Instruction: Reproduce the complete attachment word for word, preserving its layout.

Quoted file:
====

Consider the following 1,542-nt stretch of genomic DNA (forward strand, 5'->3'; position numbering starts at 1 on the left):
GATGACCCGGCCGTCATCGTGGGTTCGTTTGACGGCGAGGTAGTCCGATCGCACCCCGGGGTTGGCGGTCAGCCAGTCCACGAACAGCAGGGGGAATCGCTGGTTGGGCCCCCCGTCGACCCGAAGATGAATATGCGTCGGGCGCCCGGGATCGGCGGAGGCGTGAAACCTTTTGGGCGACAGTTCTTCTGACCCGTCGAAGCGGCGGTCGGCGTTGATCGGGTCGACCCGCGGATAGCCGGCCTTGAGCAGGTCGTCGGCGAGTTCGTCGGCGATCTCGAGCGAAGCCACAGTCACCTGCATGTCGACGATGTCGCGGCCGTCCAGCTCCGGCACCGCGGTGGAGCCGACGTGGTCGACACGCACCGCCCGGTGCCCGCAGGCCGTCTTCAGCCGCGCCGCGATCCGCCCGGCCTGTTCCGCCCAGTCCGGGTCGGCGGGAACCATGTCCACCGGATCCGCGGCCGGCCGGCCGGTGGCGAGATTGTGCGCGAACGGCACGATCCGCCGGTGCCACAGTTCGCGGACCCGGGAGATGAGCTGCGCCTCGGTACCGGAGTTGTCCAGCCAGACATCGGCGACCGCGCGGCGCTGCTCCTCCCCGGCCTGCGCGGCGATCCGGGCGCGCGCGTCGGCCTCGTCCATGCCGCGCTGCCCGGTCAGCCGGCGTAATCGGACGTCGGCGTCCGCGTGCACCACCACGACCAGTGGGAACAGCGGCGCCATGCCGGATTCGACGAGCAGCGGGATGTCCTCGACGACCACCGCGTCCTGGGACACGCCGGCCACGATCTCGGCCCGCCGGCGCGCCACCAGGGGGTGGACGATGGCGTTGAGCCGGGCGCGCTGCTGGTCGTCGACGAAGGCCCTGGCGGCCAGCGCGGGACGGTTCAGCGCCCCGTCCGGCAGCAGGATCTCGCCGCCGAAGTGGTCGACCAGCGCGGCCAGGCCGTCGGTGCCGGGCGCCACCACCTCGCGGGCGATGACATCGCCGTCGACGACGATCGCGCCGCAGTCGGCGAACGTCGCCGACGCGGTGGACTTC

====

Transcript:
Consider the following 1,542-nt stretch of genomic DNA (forward strand, 5'->3'; position numbering starts at 1 on the left):
GATGACCCGGCCGTCATCGTGGGTTCGTTTGACGGCGAGGTAGTCCGATCGCACCCCGGGGTTGGCGGTCAGCCAGTCCACGAACAGCAGGGGGAATCGCTGGTTGGGCCCCCCGTCGACCCGAAGATGAATATGCGTCGGGCGCCCGGGATCGGCGGAGGCGTGAAACCTTTTGGGCGACAGTTCTTCTGACCCGTCGAAGCGGCGGTCGGCGTTGATCGGGTCGACCCGCGGATAGCCGGCCTTGAGCAGGTCGTCGGCGAGTTCGTCGGCGATCTCGAGCGAAGCCACAGTCACCTGCATGTCGACGATGTCGCGGCCGTCCAGCTCCGGCACCGCGGTGGAGCCGACGTGGTCGACACGCACCGCCCGGTGCCCGCAGGCCGTCTTCAGCCGCGCCGCGATCCGCCCGGCCTGTTCCGCCCAGTCCGGGTCGGCGGGAACCATGTCCACCGGATCCGCGGCCGGCCGGCCGGTGGCGAGATTGTGCGCGAACGGCACGATCCGCCGGTGCCACAGTTCGCGGACCCGGGAGATGAGCTGCGCCTCGGTACCGGAGTTGTCCAGCCAGACATCGGCGACCGCGCGGCGCTGCTCCTCCCCGGCCTGCGCGGCGATCCGGGCGCGCGCGTCGGCCTCGTCCATGCCGCGCTGCCCGGTCAGCCGGCGTAATCGGACGTCGGCGTCCGCGTGCACCACCACGACCAGTGGGAACAGCGGCGCCATGCCGGATTCGACGAGCAGCGGGATGTCCTCGACGACCACCGCGTCCTGGGACACGCCGGCCACGATCTCGGCCCGCCGGCGCGCCACCAGGGGGTGGACGATGGCGTTGAGCCGGGCGCGCTGCTGGTCGTCGACGAAGGCCCTGGCGGCCAGCGCGGGACGGTTCAGCGCCCCGTCCGGCAGCAGGATCTCGCCGCCGAAGTGGTCGACCAGCGCGGCCAGGCCGTCGGTGCCGGGCGCCACCACCTCGCGGGCGATGACATCGCCGTCGACGACGATCGCGCCGCAGTCGGCGAACGTCGCCGACGCGGTGGACTTC